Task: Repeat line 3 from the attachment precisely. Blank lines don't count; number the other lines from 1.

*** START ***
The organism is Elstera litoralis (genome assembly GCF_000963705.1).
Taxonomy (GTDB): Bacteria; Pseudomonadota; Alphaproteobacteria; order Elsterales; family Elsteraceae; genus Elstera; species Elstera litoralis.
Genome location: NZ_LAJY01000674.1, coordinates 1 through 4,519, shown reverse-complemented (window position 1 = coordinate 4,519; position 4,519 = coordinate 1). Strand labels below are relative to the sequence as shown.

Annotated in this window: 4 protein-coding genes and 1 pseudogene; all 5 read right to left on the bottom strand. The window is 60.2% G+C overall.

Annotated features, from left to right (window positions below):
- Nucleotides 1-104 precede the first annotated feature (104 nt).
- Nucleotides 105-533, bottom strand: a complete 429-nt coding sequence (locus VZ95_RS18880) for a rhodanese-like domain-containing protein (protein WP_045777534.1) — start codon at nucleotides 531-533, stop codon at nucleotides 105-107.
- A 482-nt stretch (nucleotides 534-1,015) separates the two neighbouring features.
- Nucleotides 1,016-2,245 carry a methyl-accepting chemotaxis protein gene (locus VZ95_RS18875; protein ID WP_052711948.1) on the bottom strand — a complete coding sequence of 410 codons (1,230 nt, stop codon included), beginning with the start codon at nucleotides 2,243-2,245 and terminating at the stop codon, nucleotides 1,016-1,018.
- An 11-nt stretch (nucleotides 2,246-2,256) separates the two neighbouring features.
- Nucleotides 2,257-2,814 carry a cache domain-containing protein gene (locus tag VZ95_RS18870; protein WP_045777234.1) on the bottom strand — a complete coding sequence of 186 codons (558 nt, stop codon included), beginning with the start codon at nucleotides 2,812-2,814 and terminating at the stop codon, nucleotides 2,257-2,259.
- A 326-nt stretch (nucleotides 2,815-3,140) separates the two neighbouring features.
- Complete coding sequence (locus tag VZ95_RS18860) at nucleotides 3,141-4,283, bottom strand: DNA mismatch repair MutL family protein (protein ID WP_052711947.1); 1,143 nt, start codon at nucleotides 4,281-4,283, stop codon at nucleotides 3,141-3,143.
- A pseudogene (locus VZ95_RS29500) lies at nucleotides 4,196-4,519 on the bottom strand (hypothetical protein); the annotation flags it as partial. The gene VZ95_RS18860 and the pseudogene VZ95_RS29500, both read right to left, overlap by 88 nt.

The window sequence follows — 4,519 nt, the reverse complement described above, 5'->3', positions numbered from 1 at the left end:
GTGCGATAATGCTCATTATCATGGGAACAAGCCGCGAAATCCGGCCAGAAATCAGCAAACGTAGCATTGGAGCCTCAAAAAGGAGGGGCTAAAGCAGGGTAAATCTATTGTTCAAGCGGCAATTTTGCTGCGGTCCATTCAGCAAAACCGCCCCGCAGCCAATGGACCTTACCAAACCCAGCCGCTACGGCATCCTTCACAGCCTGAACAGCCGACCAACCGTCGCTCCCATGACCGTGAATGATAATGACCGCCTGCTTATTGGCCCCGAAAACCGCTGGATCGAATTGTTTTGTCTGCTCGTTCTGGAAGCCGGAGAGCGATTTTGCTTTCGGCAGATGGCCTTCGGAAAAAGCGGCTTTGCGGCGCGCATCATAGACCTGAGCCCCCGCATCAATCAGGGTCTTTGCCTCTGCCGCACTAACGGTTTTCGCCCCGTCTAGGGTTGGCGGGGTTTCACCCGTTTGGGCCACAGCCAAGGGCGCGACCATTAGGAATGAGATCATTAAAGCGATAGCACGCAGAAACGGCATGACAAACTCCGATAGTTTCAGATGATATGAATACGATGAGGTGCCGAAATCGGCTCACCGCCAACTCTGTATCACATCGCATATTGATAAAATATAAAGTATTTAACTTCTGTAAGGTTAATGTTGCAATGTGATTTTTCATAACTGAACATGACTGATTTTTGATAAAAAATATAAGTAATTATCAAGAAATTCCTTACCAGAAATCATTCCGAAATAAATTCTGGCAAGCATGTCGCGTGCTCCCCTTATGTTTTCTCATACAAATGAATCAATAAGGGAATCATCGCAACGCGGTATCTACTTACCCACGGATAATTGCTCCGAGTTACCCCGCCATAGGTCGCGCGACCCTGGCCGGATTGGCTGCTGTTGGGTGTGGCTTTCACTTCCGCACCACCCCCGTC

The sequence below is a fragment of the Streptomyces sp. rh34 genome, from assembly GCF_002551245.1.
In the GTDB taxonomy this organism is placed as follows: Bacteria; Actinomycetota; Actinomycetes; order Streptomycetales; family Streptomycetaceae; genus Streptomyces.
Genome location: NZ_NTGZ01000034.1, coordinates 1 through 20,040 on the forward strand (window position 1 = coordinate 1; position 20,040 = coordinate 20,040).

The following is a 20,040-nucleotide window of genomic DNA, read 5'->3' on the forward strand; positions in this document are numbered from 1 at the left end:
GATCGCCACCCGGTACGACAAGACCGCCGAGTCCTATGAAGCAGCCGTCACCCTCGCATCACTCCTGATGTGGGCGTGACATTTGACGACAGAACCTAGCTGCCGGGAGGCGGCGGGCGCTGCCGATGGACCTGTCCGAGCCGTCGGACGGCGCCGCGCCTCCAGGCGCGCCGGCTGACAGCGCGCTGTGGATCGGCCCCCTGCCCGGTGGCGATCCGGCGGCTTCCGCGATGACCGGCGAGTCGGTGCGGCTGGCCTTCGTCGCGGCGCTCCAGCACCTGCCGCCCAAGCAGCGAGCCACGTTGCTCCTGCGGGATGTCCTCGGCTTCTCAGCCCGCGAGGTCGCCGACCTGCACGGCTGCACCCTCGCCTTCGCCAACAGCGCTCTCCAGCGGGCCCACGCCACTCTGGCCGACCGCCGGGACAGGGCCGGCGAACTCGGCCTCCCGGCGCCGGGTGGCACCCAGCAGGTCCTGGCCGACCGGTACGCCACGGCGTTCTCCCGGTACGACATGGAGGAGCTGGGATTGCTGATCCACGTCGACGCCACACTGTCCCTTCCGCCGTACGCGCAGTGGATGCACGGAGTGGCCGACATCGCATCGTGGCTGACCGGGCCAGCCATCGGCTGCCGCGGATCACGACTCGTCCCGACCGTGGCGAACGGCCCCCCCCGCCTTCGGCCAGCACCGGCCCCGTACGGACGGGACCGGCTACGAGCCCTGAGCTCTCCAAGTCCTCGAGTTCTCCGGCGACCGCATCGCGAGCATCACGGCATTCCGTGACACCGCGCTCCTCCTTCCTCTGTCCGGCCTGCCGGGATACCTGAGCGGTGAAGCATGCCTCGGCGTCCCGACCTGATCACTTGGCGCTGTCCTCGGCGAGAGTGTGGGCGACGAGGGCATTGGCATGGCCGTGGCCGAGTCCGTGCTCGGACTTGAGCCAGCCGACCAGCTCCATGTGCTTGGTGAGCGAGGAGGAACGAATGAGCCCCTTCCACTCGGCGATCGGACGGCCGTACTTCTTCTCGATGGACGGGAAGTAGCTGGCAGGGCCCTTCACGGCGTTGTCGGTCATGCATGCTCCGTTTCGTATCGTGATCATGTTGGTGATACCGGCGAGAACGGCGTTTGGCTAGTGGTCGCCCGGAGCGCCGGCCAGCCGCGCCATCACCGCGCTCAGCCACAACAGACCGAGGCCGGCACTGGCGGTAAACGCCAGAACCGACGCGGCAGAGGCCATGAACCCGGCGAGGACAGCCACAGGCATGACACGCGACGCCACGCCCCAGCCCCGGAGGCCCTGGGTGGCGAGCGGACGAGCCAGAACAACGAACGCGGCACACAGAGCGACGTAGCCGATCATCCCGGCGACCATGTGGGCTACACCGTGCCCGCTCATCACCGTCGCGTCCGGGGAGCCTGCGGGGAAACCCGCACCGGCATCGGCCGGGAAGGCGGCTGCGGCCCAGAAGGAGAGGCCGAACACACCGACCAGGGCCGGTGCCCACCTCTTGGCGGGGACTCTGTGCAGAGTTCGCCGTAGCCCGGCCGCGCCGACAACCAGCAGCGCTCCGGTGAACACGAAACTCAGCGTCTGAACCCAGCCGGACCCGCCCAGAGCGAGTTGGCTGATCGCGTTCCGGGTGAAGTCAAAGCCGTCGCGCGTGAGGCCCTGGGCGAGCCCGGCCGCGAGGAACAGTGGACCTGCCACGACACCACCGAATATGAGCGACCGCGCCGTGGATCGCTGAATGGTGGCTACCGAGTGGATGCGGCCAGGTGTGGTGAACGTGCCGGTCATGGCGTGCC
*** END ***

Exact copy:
Genome location: NZ_LAJY01000674.1, coordinates 1 through 4,519, shown reverse-complemented (window position 1 = coordinate 4,519; position 4,519 = coordinate 1). Strand labels below are relative to the sequence as shown.